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Permanent link (DOI): https://doi.org/10.7939/R3N58CN4H

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Social, Economic and Psychological Factors in Decisions of Alberta Farmers Open Access

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Author or creator
Gill, Dhara S.
Moerth, Carol A.
Bauer, Leonard
Lacuna-Richman, Celeste
Additional contributors
Subject/Keyword
household decision making
farm management
Type of item
Report
Language
English
Place
Canada, Alberta
Time
Description
A central role of the farm operator, and one that determines the ability of the operator to cope with uncertainty, is the making of decisions. The situations which necessitate decisions on the farm are complicated by the dual nature of the farm household which encompasses two separate, yet inextricably linked, entities: the farm firm and the farm family. Farm decision makers must consider the multitude of complex factors which have an impact on both of these entities. In addition, the decision makers must also contemplate the needs of both the farm firm and the farm family, which are often in competition with each other for scarce resources. The role of a farm decision maker is especially important in conditions of instability such as are currently being experienced by farmers in Alberta as a result of markets, prices, changing government policy for agriculture and the economic climate in Alberta in general. The farm operator, faced with making important financial decisions in a time of economic instability, is more likely to experience financial stress than he/she would in a more stable time. Literature published by government and university research groups often address the farm manger, or 'business farmer,' who views the farm as a business enterprise and makes decisions according to strict business principles. The opposite stereotype, that of a 'life-style farmer' who enjoys farming as an occupation and a way of life, is hardly addressed. In reality, these stereotypes do not exist. Business-oriented farm operators are not solely influenced in their farm decisions by economic factors. Neither is the social farmer motivated by seemingly non-economic criteria alone. Instead, there are many factors which simultaneously influence farm operators, and this combination of factors affects the outcome of the decision-making process. This study aims to discover these factors of diverse nature.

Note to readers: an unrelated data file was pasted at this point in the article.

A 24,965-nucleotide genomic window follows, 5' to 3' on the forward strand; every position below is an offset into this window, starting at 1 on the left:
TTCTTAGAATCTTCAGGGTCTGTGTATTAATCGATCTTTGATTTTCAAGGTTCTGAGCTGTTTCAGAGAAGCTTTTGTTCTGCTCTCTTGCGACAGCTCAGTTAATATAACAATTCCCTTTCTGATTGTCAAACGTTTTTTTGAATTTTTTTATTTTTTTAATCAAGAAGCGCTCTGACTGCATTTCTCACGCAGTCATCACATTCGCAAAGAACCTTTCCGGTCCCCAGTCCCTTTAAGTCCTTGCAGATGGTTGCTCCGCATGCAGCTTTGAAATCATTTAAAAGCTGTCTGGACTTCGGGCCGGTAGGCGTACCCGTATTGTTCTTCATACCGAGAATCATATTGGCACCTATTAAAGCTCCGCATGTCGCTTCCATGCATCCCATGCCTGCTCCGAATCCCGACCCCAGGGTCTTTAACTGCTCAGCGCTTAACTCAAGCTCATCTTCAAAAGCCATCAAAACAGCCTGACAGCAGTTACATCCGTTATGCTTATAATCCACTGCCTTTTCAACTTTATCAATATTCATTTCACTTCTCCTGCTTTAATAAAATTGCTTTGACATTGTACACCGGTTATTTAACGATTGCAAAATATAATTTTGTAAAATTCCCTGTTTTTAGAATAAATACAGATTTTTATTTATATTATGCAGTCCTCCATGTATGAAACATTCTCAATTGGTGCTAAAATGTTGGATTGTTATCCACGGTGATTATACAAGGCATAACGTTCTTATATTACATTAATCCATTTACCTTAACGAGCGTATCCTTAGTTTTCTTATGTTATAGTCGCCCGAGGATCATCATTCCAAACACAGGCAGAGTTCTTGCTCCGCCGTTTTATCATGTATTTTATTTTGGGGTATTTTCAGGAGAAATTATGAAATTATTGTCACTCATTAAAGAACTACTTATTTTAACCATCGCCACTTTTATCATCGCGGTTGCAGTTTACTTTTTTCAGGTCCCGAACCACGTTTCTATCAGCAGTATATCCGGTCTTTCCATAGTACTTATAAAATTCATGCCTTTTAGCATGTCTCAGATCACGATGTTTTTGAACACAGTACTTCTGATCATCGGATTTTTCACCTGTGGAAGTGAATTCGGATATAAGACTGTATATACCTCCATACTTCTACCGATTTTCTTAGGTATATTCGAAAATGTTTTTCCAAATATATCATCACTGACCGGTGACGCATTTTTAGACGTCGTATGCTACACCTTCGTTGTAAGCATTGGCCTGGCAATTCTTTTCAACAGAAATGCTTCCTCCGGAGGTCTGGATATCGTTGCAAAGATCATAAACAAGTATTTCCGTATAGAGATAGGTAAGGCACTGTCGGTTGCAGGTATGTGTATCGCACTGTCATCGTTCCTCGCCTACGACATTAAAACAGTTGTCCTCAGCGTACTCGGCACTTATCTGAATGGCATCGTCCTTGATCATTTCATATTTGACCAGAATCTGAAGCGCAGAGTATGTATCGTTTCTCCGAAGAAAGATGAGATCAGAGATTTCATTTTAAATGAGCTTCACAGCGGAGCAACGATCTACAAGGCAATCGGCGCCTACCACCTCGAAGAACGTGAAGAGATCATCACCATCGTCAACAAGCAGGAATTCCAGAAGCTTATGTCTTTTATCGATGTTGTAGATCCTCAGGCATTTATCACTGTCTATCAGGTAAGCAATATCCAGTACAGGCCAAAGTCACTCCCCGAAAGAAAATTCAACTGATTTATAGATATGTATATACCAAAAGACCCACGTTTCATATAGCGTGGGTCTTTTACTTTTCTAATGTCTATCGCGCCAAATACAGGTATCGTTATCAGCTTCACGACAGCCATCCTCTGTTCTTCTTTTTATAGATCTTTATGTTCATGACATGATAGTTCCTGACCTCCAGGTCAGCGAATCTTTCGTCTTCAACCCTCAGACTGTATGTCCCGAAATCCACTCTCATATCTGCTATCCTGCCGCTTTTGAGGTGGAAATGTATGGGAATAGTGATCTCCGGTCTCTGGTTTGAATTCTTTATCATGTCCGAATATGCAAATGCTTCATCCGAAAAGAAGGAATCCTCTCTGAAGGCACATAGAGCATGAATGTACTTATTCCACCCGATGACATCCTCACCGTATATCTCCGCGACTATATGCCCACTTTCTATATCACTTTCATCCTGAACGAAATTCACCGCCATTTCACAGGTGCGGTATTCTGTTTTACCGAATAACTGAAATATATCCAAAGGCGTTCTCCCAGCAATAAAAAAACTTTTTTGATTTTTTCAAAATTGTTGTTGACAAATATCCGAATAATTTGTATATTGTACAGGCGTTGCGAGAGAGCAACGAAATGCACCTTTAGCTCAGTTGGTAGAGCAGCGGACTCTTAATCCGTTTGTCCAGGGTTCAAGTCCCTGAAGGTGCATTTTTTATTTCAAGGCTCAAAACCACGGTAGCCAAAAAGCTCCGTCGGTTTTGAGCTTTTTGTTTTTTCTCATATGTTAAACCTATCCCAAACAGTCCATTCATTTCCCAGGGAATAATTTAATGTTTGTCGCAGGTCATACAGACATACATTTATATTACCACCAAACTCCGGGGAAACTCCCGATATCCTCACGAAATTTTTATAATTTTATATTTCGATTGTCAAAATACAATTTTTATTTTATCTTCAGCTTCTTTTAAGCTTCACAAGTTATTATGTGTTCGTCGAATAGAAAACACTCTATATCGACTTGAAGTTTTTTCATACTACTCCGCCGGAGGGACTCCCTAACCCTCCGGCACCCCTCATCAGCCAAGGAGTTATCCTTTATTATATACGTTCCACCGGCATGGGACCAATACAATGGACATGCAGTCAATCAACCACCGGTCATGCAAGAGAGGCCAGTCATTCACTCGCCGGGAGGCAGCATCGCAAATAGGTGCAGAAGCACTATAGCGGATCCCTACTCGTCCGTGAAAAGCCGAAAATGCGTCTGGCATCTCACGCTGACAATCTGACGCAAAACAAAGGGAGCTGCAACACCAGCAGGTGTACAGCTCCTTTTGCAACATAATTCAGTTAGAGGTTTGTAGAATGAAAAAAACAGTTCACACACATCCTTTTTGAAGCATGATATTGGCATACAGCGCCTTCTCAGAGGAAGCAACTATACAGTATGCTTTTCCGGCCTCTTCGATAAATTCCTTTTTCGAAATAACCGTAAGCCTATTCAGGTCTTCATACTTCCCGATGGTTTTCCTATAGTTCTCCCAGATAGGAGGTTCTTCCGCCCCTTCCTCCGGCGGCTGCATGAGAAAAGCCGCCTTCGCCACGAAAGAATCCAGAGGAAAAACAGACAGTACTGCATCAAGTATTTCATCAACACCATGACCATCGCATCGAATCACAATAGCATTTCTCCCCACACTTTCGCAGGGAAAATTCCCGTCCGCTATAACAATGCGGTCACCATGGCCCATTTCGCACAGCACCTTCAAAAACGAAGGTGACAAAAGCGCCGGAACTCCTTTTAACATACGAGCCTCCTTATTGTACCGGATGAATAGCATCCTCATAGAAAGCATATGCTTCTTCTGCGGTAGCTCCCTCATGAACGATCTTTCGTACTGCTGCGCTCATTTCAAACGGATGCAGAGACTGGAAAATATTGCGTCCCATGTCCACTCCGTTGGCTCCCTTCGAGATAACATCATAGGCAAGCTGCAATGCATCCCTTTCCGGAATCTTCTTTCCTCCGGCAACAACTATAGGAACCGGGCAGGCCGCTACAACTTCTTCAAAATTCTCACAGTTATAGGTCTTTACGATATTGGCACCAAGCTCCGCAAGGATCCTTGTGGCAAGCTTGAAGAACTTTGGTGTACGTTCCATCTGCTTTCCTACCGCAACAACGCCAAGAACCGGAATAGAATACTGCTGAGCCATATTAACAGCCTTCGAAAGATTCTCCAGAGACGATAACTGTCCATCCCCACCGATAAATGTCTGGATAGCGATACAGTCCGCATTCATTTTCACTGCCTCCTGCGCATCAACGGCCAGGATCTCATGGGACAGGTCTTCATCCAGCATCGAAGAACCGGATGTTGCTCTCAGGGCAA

Date created
1992
DOI
doi:10.7939/R3N58CN4H
License information
Creative Commons Attribution-Non-Commercial-No Derivatives 3.0 Unported
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